I didn't mention, but I should, two operas by Mark-Anthony Turnage: Greek (based on the play by Stephen Berkoff, which relocates the events of Oedipus the King to the East End in Thatcher's Britain) and his most recent opera Anna Nicole.

I also recommended Hans Werner Henze's The Bassarids, an adaptation of Euripides' The Bacchae, not because it was modern in its setting, but just because it's awesome. :D But Henze's breakthrough opera was Boulevard Solitude, which took the Abbé Prévost's novel Manon Lescaut (which had been turned into operas by Massenet, Puccini, and Auber, and into a ballet by Jean-Louis Aumer) and updated its events to the 1950s in Paris, when the opera was premiered.

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Posted

copy paste from chat


  • The link's just the same as the last time I put in the opera thread.



  • It's always

  • photo-thumb-8.gif?_r=0davidm
    Oh, ok.
    :yo:
  • photo-thumb-190.gif?_r=0Nullifidian
    Actually, there's lots of good stuff on tomorrow.



  • Meyerbeer's
    L'


  • 23:10

  • photo-thumb-190.gif?_r=0Nullifidian
    L'africaine
    , Glinka's
    Ivan Susanin
    (
    A Life for the Tsar
    ), Verdi's
    La Traviata
    , etc.



  • Tchaikovsky's
    Eugene Onegin
    .



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Posted

  • photo-thumb-8.gif?_r=0davidm
    I am copy pasting this into thrad.
    :brow:


  • Done.
    :)
  • photo-thumb-190.gif?_r=0Nullifidian
    They're also doing a Stravinsky/Schoenberg double bill. Not opera, but a cantata from Stravinsky and a song cycle with soloists and orchestra by Schoenberg (his late Romantic classic
    Gurrelieder
    ).

  • photo-thumb-8.gif?_r=0davidm
    Are you going to be listening in to anything in particular/


  • 23:15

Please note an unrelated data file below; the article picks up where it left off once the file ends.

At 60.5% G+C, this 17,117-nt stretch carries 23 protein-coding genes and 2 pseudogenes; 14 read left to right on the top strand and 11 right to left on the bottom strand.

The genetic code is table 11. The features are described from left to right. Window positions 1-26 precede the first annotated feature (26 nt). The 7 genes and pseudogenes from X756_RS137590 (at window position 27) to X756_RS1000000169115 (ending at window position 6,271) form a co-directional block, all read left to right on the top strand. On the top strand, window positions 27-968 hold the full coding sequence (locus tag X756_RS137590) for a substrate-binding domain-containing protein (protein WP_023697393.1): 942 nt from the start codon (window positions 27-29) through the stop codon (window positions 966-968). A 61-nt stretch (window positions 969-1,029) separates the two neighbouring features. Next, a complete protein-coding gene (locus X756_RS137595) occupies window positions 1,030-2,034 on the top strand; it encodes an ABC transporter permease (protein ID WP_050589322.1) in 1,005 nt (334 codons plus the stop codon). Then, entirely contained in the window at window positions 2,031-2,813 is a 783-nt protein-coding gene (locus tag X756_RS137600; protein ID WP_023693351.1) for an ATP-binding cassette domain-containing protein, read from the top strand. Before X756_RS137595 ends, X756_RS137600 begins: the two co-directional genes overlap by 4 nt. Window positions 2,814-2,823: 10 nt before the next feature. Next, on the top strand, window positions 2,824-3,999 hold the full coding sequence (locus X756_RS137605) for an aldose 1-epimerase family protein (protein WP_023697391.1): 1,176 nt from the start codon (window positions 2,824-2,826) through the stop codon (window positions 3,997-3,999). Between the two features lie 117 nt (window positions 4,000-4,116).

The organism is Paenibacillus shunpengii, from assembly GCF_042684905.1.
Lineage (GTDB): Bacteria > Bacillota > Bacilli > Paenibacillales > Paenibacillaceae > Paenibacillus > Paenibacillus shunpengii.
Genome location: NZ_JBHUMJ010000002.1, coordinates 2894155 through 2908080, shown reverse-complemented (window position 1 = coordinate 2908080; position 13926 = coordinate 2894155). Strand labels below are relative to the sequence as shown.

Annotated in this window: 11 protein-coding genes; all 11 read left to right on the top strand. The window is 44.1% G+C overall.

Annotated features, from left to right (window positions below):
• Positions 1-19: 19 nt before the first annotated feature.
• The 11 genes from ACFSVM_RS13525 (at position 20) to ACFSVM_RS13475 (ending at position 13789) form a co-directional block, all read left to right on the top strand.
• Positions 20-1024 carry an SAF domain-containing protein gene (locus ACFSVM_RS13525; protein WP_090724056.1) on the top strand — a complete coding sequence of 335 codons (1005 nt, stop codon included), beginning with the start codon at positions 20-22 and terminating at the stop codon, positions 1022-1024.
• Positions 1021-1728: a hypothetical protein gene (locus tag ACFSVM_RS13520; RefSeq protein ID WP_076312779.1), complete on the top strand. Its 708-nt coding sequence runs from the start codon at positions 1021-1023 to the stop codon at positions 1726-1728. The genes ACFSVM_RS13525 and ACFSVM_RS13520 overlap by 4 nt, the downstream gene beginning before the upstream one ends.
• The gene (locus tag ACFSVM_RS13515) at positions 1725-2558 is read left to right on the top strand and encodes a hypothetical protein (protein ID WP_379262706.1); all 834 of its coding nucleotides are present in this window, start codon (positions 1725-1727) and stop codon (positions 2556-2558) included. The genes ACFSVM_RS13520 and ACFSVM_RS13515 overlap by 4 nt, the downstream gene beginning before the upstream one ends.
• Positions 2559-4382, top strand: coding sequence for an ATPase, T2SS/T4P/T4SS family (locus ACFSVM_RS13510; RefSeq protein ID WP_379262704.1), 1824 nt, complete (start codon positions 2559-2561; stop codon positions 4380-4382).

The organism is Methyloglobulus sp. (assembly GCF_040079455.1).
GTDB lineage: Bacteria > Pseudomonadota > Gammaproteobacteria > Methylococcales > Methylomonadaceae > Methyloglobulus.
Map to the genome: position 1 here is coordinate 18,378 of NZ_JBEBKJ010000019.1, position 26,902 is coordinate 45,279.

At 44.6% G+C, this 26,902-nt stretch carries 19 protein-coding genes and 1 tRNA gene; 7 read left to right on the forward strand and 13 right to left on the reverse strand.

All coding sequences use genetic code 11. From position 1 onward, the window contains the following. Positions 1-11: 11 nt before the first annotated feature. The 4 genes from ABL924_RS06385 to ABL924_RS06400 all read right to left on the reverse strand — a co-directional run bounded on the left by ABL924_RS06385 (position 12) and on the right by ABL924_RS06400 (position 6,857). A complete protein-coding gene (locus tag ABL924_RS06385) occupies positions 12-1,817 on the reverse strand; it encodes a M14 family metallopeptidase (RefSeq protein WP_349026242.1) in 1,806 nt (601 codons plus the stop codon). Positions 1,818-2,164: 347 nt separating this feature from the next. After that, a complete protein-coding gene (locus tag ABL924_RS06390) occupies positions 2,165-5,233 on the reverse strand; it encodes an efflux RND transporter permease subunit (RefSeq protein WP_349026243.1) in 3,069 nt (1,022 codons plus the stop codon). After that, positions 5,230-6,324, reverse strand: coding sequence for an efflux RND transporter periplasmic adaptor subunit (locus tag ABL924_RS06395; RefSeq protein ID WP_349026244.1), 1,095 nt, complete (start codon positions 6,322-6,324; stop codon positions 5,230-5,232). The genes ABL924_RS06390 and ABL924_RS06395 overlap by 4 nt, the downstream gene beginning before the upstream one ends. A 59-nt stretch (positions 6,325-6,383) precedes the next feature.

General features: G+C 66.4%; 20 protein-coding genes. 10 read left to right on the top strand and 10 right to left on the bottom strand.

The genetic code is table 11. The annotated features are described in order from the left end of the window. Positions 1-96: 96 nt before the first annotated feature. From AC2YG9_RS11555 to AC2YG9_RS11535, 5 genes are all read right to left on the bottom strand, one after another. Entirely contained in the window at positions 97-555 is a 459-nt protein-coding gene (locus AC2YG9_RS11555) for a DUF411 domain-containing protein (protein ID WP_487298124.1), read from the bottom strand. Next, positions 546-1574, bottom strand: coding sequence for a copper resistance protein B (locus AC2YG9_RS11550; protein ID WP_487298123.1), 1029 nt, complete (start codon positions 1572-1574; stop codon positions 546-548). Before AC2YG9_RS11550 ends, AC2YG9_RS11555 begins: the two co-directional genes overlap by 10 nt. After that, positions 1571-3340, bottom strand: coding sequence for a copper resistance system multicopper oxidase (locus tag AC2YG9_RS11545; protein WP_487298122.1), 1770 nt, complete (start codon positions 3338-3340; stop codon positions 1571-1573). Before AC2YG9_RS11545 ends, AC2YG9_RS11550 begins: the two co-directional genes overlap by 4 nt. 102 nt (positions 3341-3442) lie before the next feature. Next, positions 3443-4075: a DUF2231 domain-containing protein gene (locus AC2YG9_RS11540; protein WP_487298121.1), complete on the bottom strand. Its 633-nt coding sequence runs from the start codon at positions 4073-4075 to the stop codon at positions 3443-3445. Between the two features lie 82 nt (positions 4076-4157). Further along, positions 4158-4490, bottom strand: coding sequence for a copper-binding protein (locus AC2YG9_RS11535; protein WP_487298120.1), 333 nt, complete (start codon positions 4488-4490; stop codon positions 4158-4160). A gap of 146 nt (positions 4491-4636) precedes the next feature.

• photo-thumb-190.gif?_r=0Nullifidian
    I'm leaning toward either the Meyerbeer or Glinka. I know the others very well (with the exception of Stravinsky's
    Cantata
    , but I bet I can find that on Youtube).



  • Since it's a German station, their listing is "Giacomo Meyerbeer 'Vasco de Gama' (Die Afrikanerin)".



  • But the usual title is the French one Meyerbeer gave it.

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Posted

For reference, from chat:


  • 'm just looking over the operas for tomorrow. Not a lot of selection. Your main choices are Handel, Wagner, and Verdi.






  • Did you mention you were interested in Verdi's Macbeth? If you are, it's playing on the Czech radio station at 2 p.m. your time.



  • And Boris Godunov is always good (Bartok Radio, Hungary at 2 p.m.).

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Posted

See how long it takes Null to list everything wrong with this review:

http://www.patheos.com/blogs/churchofthemasses/2013/01/twisted-oscar-amour/

BTW, before you click, the guy argues that Les Mis was more deserving of an Oscar than Amour, because it was more expensive, and had more big-name actors in it. That's the level of idiocy you'll be working with. :yup:

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Posted

For :davidm1: :

I strongly recommend A Midsummer Night's Dream by Benjamin Britten this upcoming Tuesday (15th) at 7:30 p.m. and The Nose by Dmitri Shostakovich at the same time on the 22nd.

For next month, I recommend Rigoletto by Giuseppe Verdi on the 11th at 8:00 p.m. and the 18th at 7:30 p.m., plus Die Frau ohne Schatten by Richard Strauss on the 12th at 7:00 p.m. or the 26th at 7:30 p.m. They're also giving one performance of Der Rosenkavalier by R. Strauss on the 25th at 7:00 p.m., but there are also a couple December performances on your two free days. If you want to read a retelling of Der Rosenkavalier, one is included in Anthony Burgess' anthology, The Devil's Mode Stories.

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Posted

About an hour until The Nose. :heh:

:nose:

No Nose smilie. Who nose why? :noidea:

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Posted

:doh:

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Posted (edited)

:heh:

:clap2: :clap2: :clap2: :clap2: :clap2: for Nose. Comments later. Stunning visuals, clearly inspired by Russian suprematism. At least one entire scene seems to have been invented out of whole cloth, though, which I didn't particularly care for. The scene itself was fine, it's just that I don't think anyone should tamper with the original text, which is so gem-like perfect.

Edited by davidm

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Posted (edited)

The Metropolitan Opera's weekly radio season is about to begin with a performance of Rigoletto by Giuseppe Verdi at 12:30 EST (1730 GMT).

As always, you can catch the productions at Operacast.com or stream them live via the Met's own website.

And this month, my opera recommendations for :davidm1: are as follows:

Falstaff by Giuseppe Verdi on December 9th and December 30, both at 7:30.

Der Rosenkavalier by Richard Strauss on December 10th at 7:00.

Tosca by Giacomo Puccini on December 17th at 8:00 and December 23rd at 7:30.

Edited by Nullifidian